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Work remains heading into Winter Meetings

TORONTO -- Ross Atkins has only been on the job for one day, but he'll have to work quickly to address the Blue Jays' needs when Major League Baseball's Winter Meetings officially get underway next week in Nashville, Tenn.

Atkins was officially hired as Toronto's general manager on Thursday evening, and his first big task will take place at the Gaylord Opryland Resort & Convention Center starting Monday.

Hot Stove Tracker

Toronto heads into the Meetings with some pressing needs on a team that is built to contend and will look to defend its 2015 American League East title. Some of the offseason work was done by interim GM Tony LaCava as the Blue Jays re-signed Marco Estrada, signed lefty J.A. Happ and traded for right-hander Jesse Chavez, but more challenges are ahead.

Blue Jays to keep eye out for more pitching

The pitching needs aren't as great as they were before, but Toronto still wants to add more. At least one more starter and one reliever are required while the Blue Jays also search for a utility infielder, a backup catcher and more depth in the upper levels of the Minor Leagues. and MLB Network will have wall-to-wall coverage of the 2015 Winter Meetings from the Opryland Hotel in Nashville, with the Network launching 35 hours of live Winter Meetings coverage on Sunday at 8 p.m. ET. Fans can also catch live streaming of all news conferences and manager availability on, as well as the announcement of the Hall of Fame Pre-Integration Era Committee inductees on Monday at 11 a.m. ET and the Rule 5 Draft on Thursday at 10 a.m. ET.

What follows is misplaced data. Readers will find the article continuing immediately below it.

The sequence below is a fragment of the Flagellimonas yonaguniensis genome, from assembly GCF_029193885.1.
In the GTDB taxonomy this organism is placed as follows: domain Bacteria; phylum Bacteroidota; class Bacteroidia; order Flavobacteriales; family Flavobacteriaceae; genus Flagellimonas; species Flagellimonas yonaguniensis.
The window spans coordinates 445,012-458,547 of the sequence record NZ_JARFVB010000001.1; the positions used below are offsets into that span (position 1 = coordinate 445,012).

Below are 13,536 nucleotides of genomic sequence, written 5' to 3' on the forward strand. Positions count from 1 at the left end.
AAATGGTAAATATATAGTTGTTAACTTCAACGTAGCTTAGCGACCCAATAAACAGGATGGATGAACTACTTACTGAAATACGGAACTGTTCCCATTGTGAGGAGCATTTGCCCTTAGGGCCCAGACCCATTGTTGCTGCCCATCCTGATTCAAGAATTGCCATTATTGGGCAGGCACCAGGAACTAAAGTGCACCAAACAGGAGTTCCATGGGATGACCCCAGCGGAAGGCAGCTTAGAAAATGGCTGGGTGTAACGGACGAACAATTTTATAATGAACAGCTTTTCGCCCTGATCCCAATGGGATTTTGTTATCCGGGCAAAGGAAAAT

Club needs

Starting rotation: Toronto currently has a projected rotation of Marcus Stroman, Estrada, R.A. Dickey and Happ, with Chavez, Drew Hutchison and to a lesser extent Aaron Sanchez as the prime candidates to compete for the final spot. Ideally, the Blue Jays will add at least one more starter through free agency or trade to complete its rotation and secure enough depth to get through the year.

Bullpen: The bullpen currently features a lot of high-caliber arms in closer Roberto Osuna and setup men Sanchez and Brett Cecil. Outside of those three, there isn't a lot of depth. Toronto either needs to replace or re-sign free agent Mark Lowe, and finding an upgrade over Aaron Loup for the club's second lefty would go a long way in solidifying the relief corps.

Utility infielder: Rookie Devon Travis isn't expected to be ready for the start of the season after he recently underwent left shoulder surgery. Ryan Goins is a capable fill-in at second, but the Blue Jays will need to add a backup infielder. It likely won't be someone on a guaranteed deal, and instead the Blue Jays could audition several Minor League signings for the role. A similar approach could be taken to the backup catcher spot.

Who they can trade if necessary

OF Ben Revere: Revere was a candidate to be non-tendered prior to Wednesday's deadline, but he remained with the organization and is projected to earn $6.7 million through arbitration, according to MLBTradeRumors. With Michael Saunders also in the fold, Toronto could opt to deal Revere to open up additional funds for other spots on the roster.